Meet the Co-chairs - TIAG
Burgis & Bullock
Meet the Co-chairs - TAGLAW
Mitchell Silberberg & Knupp LLP
Barack Ferrazzano Kirschbaum & Nagelberg LLP
Meet the Co-chairs - TAG-SP
Contact: Wayne Berkowitz, CPA, J.D., LL.M.
It's called the Freelance Isn't Free Act (FIFA) and as of May 15, 2017 it has changed the playing field for those who hire freelancers in New York City. Businesses using freelancers are well advised to review and revise their practices in light of the new rules.
Under FIFA, a freelancer is defined as any natural person or organization composed of no more than one person that is hired or retained as an independent contractor to provide services in exchange for compensation. Excluded from FIFA are salespersons working as independent contractors, practicing lawyers, and licensed medical professionals. Engagements with freelancers must amount to $800 or more calculated over a 120 day period in order to be subject to the new rules. FIFA requires that companies engaging freelancers to provide the qualifying amount of services must enter into a written contract.
National Company Law Tribunal finally gets notified. Sunrise moment in Corporate Law judicial framework
The Ministry of Corporate Affairs, on 1st June 2016, notified
the constitution of the National Company Law Tribunals (‘NCLT’) and National Company Law Appellate Tribunals (‘NCLAT’). It is in a sense a sense of achievement for the Government of India to have finally constituted these long-overdue tribunals. The conceptualisation, creation of legal provisions and the final constitution of NCLT and NCLAT was a long drawn process that spanned almost a decade and a half.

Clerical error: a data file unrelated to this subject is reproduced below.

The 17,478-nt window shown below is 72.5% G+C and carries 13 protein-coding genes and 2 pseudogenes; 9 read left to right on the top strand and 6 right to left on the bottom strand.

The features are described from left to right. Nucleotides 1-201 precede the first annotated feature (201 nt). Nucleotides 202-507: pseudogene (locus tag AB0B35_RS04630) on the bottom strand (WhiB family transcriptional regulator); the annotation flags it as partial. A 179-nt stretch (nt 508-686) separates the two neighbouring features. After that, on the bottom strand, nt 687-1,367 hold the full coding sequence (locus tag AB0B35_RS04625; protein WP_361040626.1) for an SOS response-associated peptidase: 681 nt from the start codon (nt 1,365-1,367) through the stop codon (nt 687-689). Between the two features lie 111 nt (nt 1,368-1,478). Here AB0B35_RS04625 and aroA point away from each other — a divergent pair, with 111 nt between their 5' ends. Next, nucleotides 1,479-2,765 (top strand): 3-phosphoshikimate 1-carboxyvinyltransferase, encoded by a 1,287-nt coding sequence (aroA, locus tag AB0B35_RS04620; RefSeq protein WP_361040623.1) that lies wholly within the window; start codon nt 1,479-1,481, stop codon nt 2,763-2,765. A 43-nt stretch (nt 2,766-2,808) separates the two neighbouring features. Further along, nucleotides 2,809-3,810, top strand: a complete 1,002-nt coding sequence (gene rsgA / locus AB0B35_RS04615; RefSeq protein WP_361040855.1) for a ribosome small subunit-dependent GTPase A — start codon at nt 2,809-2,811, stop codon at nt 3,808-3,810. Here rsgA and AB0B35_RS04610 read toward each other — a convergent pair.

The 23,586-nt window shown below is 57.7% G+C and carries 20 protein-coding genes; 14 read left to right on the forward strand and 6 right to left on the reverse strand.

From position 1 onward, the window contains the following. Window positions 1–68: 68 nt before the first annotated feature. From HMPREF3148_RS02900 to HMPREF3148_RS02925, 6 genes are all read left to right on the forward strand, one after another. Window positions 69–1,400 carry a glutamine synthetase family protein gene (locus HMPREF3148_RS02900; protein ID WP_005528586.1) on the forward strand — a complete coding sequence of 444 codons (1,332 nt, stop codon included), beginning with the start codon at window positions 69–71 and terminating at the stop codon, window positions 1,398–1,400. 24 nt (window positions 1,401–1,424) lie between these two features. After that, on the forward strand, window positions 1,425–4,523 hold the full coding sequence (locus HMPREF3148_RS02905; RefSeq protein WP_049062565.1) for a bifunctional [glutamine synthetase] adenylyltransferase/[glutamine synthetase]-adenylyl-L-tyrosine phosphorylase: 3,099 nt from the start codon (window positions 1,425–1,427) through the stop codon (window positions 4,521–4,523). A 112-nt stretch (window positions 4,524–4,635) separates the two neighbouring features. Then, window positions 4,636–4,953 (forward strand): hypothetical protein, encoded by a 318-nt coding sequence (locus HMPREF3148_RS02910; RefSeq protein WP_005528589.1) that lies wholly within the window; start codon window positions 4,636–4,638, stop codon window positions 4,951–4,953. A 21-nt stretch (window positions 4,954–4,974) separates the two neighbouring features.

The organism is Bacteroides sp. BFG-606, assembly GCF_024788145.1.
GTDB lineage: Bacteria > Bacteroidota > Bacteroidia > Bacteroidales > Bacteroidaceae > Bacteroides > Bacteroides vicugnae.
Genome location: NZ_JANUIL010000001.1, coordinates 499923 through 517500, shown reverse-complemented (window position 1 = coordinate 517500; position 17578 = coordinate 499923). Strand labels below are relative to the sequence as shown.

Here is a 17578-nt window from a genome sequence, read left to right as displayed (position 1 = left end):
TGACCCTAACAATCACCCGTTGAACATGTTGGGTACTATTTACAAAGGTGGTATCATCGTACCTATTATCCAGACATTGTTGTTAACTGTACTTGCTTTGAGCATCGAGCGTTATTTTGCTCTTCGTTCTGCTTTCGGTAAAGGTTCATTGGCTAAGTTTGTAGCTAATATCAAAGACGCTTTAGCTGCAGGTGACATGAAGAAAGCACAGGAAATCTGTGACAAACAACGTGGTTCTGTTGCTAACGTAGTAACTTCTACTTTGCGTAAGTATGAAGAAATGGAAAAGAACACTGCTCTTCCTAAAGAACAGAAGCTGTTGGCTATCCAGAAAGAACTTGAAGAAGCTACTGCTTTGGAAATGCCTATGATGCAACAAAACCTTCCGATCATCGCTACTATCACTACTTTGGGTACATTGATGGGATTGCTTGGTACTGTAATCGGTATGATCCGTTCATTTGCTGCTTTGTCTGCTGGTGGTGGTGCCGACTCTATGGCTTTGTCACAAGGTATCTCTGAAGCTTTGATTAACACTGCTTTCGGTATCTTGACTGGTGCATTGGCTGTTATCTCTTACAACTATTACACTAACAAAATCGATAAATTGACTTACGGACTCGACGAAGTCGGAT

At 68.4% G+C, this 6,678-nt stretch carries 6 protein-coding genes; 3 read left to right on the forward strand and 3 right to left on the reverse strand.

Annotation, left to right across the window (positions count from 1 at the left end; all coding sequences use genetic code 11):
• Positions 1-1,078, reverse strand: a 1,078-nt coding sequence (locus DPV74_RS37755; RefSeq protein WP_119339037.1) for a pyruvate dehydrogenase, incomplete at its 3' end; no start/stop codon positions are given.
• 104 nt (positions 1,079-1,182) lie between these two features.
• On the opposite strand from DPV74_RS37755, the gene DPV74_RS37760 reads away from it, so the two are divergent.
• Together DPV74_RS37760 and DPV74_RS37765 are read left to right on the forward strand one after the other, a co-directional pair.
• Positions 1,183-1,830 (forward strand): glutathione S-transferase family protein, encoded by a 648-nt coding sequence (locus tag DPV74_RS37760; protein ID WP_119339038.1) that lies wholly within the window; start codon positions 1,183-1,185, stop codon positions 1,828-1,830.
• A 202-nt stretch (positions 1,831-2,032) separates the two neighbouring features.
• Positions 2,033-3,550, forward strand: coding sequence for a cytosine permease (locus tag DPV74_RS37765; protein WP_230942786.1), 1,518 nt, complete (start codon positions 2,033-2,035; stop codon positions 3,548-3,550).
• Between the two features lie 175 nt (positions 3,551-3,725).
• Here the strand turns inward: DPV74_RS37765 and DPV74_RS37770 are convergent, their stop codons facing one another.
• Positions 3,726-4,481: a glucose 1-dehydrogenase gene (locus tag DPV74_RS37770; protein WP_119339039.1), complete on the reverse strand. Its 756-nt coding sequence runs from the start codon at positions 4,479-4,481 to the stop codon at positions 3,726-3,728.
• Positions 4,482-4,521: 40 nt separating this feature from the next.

Author: Simon Chapman and Wende Hubbard of Burgis & Bullock (Warwickshire, England - TIAG)
With effect from 6 April 2016, all non-listed UK companies and limited liability partnerships (“LLPs”) are required to create and maintain a register of the people that have significant influence or control over them (“PSC Register”). These registers will be open for public inspection and there are criminal sanctions for non-compliance.
Contact: David Prichard; ESV Group (New South Wales, Australia)
Australia’s tax laws can be complex for foreign companies. That’s why it’s crucial to understand the tax implications of how you set up your operations, to ensure your business is efficient and effective in line with Australia’s tax laws.
Contact: Leigh Drummond, ESV (New South Wales, Australia)
The Federal Government has recently changed the business name registration system in an effort to prevent new business names being registered which are similar or identical to existing registered names.
Applications for new business names made on or after 14 July 2015 continue to be administered by ASIC as regulator and the changes do not affect any names that were already registered prior to this date.